Visual Flight Rules, or VFR, refers to a set of guidelines under which a pilot operates an aircraft in weather conditions clear enough for the pilot to see where the aircraft is going. VFR requires a pilot to be able to see outside the cockpit, control the aircraft’s altitude, navigate, and avoid other obstacles and aircraft. Different governing bodies have unique requirements for VFR flight, but factors such as minimum visibility and distance from clouds are always taken into consideration. The opposite of VFR flight is IFR, or instrument flight rules, in which the operation of the aircraft is done primarily through the use of instruments rather than visual reference. In modern aircraft, there are many instruments at the pilot’s disposal during both VFR and IFR flight. While VFR flight has the added bonus of visibility, instruments are still key. This blog will cover the primary aeronautic navigation instruments necessary for VFR flight.
The most basic Instrument of Air Navigation for a VFR pilot is the magnetic compass. This aircraft part is operated via a magnetic needle that aligns itself to the field lines of earth’s magnetic fields, allowing the pilot to determine the aircraft’s direction relative to magnetic north. A standard magnetic compass will show north, south, east, and west, along with marked intervals every 30 degrees. While many types of magnetic compasses are used in aircraft, the floating magnet type is the most prevalent. In this configuration, the needle is integrated into a floating disk that holds markings of the compass rose on its circumference.
Another important aeronautical navigation tool is the Automatic Direction Finder. The ADF works in concert with the non-directional beacon, a ground-based transmitter which transmits radio signals in all directions. The ADF is fitted with two aerials, a receiver, and an indicator. The indicator points to the selected NDB ground station to provide a relative location guiding the aircraft. The ground radar is another critical air navigation aid. The radar receives energy in the form of very short pulses to determine the range and bearing of an object. Objects along the part of the pulses will reflect and scatter some of the energy, but the energy that makes it back to the receiver will allow for a calculation of range and bearing.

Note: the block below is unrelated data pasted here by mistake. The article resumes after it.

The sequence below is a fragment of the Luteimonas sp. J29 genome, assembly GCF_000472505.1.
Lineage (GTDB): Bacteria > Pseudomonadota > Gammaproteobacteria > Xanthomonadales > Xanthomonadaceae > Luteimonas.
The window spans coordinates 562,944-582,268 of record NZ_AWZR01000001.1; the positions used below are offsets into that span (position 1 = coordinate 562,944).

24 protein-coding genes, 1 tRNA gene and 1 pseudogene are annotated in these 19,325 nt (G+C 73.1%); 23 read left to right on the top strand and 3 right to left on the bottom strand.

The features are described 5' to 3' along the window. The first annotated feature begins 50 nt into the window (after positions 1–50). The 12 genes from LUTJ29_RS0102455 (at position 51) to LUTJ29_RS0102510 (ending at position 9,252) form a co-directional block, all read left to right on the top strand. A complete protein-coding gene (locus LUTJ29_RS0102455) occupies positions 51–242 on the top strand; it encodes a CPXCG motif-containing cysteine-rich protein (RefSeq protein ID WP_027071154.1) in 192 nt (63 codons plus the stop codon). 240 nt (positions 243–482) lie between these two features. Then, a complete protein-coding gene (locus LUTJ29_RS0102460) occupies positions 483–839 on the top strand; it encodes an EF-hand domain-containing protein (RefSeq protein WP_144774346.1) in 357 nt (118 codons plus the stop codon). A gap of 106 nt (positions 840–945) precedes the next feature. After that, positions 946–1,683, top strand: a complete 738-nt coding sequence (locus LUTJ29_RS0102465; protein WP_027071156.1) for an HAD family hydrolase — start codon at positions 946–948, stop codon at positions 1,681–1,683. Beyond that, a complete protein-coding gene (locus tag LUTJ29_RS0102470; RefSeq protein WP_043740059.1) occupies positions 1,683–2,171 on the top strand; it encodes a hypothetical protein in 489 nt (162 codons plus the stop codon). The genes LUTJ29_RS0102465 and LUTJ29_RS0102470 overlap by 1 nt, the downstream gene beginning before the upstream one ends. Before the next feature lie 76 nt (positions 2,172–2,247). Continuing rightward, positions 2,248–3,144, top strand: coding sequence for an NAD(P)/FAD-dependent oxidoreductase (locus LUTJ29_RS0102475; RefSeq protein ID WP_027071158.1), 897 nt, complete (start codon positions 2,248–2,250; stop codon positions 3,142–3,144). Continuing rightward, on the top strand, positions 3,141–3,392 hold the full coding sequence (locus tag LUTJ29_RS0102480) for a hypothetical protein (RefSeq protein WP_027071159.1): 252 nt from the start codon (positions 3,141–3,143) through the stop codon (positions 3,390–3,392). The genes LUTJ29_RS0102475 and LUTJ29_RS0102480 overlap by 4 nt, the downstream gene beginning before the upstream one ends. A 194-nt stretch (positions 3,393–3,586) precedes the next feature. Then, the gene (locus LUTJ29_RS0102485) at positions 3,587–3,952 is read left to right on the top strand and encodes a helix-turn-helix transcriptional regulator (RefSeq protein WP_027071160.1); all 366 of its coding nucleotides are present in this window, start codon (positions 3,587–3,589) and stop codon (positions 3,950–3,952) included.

A navigation tool that nearly everyone will be familiar with is GPS, or Global Positioning System. GPS Navigation Systems are satellite-based radio navigation tools used by civilian and professional pilots alike to accurately recognize their position at any point on the planet. GPS was developed by the United States Department of Defense and is made up of three segments: space, control, and user. The space segment consists of a collection of 26 satellites orbiting the planet, each transmitting a unique code and navigation information in the UHF band. The control segment features a master control station and multiple monitoring stations and ground antennas at work. The ground antennas monitor the satellites and communicate with them. The final user segment refers to the receiving end of the system.
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